By Betty Hoover DiRisio, LCHS Board Member & Volunteer
An interesting account of a former slave was found in a 1898 issue of the New Castle News. According to the article, Alexander Scott was born a slave in Warrenton, Virginia, the natural son of his master. His mother was sold when he was a boy of not more than five years old.
Forgotten by His Master
His master moved to another plantation and forgot to take Scott. When he returned to claim his property, he found the boy asleep in bed with a big watchdog. Scott’s first mistress was very good to him and raised him as her own in all respects, except education. When he asked the minister at the Episcopal Sunday School, he attended to teach him to read and write, the minister informed him it was against the law to teach Negroes.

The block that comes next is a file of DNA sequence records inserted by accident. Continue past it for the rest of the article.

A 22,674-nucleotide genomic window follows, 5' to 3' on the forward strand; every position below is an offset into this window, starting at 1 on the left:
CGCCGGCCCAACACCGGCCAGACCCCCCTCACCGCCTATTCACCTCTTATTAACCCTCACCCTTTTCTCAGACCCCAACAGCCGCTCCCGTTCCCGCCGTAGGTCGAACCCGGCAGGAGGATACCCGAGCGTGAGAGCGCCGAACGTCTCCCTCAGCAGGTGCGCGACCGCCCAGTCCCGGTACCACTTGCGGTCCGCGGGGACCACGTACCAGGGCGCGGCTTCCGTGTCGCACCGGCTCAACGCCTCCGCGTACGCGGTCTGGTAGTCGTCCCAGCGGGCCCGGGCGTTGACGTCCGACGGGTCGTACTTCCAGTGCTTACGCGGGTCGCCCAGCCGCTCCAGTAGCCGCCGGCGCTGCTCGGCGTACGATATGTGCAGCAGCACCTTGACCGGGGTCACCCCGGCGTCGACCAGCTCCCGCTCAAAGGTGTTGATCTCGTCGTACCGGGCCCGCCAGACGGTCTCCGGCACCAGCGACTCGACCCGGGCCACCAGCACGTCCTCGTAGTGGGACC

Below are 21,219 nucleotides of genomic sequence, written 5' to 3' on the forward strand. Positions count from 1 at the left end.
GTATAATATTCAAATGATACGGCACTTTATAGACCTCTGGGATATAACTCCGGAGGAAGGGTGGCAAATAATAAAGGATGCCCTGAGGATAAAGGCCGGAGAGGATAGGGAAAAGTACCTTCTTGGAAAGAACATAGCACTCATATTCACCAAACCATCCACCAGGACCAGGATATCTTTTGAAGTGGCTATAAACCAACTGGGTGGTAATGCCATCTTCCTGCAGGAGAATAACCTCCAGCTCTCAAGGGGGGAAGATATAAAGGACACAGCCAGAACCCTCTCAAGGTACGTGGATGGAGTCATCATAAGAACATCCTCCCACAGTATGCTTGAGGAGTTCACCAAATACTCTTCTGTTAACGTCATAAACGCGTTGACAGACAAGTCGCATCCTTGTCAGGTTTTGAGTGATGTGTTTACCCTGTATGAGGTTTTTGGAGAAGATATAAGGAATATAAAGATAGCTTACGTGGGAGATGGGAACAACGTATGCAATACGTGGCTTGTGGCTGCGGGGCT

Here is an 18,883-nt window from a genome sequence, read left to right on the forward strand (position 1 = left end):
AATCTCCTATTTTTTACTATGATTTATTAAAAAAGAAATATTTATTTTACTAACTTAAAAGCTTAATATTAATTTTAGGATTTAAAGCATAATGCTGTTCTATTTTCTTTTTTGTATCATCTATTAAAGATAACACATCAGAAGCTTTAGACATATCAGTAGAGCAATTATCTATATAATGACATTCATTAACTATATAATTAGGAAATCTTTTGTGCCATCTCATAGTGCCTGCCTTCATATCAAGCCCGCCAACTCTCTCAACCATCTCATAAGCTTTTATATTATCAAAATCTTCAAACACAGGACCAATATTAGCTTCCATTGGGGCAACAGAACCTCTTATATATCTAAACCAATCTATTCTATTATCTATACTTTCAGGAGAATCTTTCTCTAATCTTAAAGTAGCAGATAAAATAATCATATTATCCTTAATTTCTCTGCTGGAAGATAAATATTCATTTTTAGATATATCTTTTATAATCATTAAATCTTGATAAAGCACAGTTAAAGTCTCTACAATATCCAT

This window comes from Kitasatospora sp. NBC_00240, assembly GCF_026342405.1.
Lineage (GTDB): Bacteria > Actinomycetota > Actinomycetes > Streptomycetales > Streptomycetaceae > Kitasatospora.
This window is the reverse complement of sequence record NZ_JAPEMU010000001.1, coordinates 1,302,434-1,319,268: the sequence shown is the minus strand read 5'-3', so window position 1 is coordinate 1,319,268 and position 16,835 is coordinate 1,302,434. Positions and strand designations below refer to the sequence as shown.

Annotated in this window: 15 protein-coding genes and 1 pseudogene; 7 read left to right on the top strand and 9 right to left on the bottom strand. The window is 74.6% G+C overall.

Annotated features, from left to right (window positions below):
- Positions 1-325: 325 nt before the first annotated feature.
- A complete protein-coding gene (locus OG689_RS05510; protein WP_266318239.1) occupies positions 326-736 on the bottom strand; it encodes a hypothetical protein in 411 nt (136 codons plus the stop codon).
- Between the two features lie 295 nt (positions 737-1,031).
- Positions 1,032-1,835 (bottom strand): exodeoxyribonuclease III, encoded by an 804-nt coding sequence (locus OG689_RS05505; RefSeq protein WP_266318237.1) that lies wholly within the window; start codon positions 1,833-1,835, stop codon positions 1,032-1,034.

From Anger to Escape to Assisting in the Underground Railroad Movement
Angered by this unfairness, Scott resolved to someday escape. At the age of 13, he was sold for $450. By this time he had been moved about so much that he no longer knew where his mother, brothers, sisters or other relatives were and never again learned their whereabouts.
One day in 1844 or 1845, his master ordered him to cut down poke stalks on the plantation. When he missed a few the master called him in to account for his neglect. Alexander could not control his rage. Within a few days he ran off to New York, where he took an active role in the Underground Railroad, assisting many slaves to freedom.
Civil War on a Gunboat
From New York he drifted to Boston and, shortly after the war broke out, enlisted as ward man’s steward on the famous gunboat Kearsarge. After serving on numerous other vessels, he was again transferred to the Kearsarge and was second gunner in the engagement with the rebel gunboat Alabama off Cherbourg, France.
Post War Cook and Steward
After the War, he gained employment as a cook and steward for the then famous White Mountain hotels and resorts. After the deaths of his wife and children, he relocated to New Castle where he resided with Mrs. Melissa Johnston, (widow of Oscar Johnston) on North Shenango Street.